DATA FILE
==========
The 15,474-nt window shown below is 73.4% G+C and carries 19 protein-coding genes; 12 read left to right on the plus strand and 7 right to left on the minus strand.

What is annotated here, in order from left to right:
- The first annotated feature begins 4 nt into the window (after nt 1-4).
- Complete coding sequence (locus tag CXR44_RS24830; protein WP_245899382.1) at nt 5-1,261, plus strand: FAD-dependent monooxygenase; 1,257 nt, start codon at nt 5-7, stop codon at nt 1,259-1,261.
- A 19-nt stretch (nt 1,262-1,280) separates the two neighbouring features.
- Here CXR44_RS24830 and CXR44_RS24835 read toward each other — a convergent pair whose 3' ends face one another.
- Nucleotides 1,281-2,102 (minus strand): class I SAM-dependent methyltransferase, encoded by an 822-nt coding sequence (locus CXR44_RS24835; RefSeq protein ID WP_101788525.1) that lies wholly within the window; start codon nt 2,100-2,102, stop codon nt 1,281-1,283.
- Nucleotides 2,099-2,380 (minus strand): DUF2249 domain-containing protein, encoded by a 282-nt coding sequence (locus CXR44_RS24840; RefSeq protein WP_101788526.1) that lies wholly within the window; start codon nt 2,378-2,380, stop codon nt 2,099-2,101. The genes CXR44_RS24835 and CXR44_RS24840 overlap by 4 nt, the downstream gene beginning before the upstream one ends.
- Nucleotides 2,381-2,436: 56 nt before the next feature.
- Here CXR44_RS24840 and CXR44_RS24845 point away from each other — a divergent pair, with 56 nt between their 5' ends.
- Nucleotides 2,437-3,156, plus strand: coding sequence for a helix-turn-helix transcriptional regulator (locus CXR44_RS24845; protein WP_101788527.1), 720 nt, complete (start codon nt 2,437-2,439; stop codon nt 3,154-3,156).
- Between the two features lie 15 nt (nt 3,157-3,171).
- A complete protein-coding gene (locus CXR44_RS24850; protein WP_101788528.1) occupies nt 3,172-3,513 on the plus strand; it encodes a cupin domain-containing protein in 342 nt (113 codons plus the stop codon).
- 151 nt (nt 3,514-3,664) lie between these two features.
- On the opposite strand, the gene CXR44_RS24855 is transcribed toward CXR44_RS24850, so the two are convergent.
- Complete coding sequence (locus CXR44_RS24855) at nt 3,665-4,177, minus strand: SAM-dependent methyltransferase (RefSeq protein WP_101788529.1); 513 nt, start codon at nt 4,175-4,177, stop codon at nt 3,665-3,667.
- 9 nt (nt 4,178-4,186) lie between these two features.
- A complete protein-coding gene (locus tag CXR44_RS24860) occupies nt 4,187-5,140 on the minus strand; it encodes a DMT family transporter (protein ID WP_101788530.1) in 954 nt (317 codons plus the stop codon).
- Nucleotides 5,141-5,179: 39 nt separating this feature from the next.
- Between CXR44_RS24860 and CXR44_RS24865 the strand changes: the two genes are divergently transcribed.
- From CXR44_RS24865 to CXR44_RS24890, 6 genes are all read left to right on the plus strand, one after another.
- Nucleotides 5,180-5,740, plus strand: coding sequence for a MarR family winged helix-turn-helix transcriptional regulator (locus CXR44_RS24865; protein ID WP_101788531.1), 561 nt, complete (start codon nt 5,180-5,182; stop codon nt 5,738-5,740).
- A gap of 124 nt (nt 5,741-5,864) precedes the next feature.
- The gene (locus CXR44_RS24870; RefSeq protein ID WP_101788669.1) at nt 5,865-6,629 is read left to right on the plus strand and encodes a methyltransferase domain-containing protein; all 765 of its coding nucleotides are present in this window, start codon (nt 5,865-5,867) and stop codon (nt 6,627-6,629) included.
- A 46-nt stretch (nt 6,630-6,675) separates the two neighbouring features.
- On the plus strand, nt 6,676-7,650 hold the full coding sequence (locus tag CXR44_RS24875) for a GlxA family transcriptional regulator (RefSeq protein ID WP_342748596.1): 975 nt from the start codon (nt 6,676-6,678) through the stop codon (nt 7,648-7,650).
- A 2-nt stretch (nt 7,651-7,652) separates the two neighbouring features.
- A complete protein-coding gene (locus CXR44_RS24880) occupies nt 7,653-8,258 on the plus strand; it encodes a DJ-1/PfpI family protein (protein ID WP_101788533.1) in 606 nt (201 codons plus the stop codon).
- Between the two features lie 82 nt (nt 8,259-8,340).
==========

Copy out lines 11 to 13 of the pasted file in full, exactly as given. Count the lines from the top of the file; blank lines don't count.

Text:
- Nucleotides 2,437-3,156, plus strand: coding sequence for a helix-turn-helix transcriptional regulator (locus CXR44_RS24845; protein WP_101788527.1), 720 nt, complete (start codon nt 2,437-2,439; stop codon nt 3,154-3,156).
- Between the two features lie 15 nt (nt 3,157-3,171).
- A complete protein-coding gene (locus CXR44_RS24850; protein WP_101788528.1) occupies nt 3,172-3,513 on the plus strand; it encodes a cupin domain-containing protein in 342 nt (113 codons plus the stop codon).